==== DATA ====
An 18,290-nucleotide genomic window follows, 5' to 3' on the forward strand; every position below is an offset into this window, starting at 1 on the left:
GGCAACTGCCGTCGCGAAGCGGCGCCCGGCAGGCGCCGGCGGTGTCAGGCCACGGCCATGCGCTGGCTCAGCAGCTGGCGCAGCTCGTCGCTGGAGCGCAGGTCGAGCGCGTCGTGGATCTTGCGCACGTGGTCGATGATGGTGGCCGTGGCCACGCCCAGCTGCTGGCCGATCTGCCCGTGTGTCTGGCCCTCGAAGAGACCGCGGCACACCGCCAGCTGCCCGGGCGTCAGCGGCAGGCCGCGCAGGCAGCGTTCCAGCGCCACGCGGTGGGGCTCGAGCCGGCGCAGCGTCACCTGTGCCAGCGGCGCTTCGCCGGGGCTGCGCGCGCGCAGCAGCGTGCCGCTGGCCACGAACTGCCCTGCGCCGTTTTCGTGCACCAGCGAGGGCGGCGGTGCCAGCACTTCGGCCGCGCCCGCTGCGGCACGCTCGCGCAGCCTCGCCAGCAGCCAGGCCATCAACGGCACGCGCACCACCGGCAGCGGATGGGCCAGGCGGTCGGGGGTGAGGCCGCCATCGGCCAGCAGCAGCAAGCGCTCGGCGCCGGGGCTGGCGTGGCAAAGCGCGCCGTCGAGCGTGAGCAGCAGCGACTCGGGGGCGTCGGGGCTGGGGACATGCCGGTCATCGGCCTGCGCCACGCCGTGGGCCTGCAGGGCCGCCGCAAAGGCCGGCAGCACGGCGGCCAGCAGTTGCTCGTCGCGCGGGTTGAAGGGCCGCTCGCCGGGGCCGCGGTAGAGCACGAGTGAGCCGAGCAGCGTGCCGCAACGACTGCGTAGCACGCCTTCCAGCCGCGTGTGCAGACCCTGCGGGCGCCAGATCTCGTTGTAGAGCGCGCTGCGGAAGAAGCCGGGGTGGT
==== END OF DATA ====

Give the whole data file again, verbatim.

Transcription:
An 18,290-nucleotide genomic window follows, 5' to 3' on the forward strand; every position below is an offset into this window, starting at 1 on the left:
GGCAACTGCCGTCGCGAAGCGGCGCCCGGCAGGCGCCGGCGGTGTCAGGCCACGGCCATGCGCTGGCTCAGCAGCTGGCGCAGCTCGTCGCTGGAGCGCAGGTCGAGCGCGTCGTGGATCTTGCGCACGTGGTCGATGATGGTGGCCGTGGCCACGCCCAGCTGCTGGCCGATCTGCCCGTGTGTCTGGCCCTCGAAGAGACCGCGGCACACCGCCAGCTGCCCGGGCGTCAGCGGCAGGCCGCGCAGGCAGCGTTCCAGCGCCACGCGGTGGGGCTCGAGCCGGCGCAGCGTCACCTGTGCCAGCGGCGCTTCGCCGGGGCTGCGCGCGCGCAGCAGCGTGCCGCTGGCCACGAACTGCCCTGCGCCGTTTTCGTGCACCAGCGAGGGCGGCGGTGCCAGCACTTCGGCCGCGCCCGCTGCGGCACGCTCGCGCAGCCTCGCCAGCAGCCAGGCCATCAACGGCACGCGCACCACCGGCAGCGGATGGGCCAGGCGGTCGGGGGTGAGGCCGCCATCGGCCAGCAGCAGCAAGCGCTCGGCGCCGGGGCTGGCGTGGCAAAGCGCGCCGTCGAGCGTGAGCAGCAGCGACTCGGGGGCGTCGGGGCTGGGGACATGCCGGTCATCGGCCTGCGCCACGCCGTGGGCCTGCAGGGCCGCCGCAAAGGCCGGCAGCACGGCGGCCAGCAGTTGCTCGTCGCGCGGGTTGAAGGGCCGCTCGCCGGGGCCGCGGTAGAGCACGAGTGAGCCGAGCAGCGTGCCGCAACGACTGCGTAGCACGCCTTCCAGCCGCGTGTGCAGACCCTGCGGGCGCCAGATCTCGTTGTAGAGCGCGCTGCGGAAGAAGCCGGGGTGGT